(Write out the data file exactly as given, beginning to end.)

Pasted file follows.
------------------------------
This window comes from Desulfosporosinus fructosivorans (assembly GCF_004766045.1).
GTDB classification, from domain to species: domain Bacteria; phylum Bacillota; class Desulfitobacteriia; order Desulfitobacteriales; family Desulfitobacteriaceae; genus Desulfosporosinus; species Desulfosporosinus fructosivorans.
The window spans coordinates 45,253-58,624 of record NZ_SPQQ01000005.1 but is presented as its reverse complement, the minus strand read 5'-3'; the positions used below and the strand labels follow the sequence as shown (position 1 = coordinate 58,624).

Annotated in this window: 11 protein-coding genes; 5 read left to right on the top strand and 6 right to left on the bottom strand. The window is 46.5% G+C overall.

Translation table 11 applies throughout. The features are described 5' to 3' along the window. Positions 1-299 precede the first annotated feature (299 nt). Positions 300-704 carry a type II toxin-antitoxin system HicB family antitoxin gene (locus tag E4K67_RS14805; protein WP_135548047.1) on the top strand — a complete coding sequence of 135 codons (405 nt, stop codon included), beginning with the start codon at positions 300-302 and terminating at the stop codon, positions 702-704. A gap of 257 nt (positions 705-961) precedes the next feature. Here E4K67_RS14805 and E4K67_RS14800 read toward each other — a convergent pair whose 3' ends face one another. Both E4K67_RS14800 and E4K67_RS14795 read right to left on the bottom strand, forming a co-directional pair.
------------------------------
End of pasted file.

This window comes from Desulfosporosinus fructosivorans (assembly GCF_004766045.1).
GTDB classification, from domain to species: domain Bacteria; phylum Bacillota; class Desulfitobacteriia; order Desulfitobacteriales; family Desulfitobacteriaceae; genus Desulfosporosinus; species Desulfosporosinus fructosivorans.
The window spans coordinates 45,253-58,624 of record NZ_SPQQ01000005.1 but is presented as its reverse complement, the minus strand read 5'-3'; the positions used below and the strand labels follow the sequence as shown (position 1 = coordinate 58,624).

Annotated in this window: 11 protein-coding genes; 5 read left to right on the top strand and 6 right to left on the bottom strand. The window is 46.5% G+C overall.

Translation table 11 applies throughout. The features are described 5' to 3' along the window. Positions 1-299 precede the first annotated feature (299 nt). Positions 300-704 carry a type II toxin-antitoxin system HicB family antitoxin gene (locus tag E4K67_RS14805; protein WP_135548047.1) on the top strand — a complete coding sequence of 135 codons (405 nt, stop codon included), beginning with the start codon at positions 300-302 and terminating at the stop codon, positions 702-704. A gap of 257 nt (positions 705-961) precedes the next feature. Here E4K67_RS14805 and E4K67_RS14800 read toward each other — a convergent pair whose 3' ends face one another. Both E4K67_RS14800 and E4K67_RS14795 read right to left on the bottom strand, forming a co-directional pair.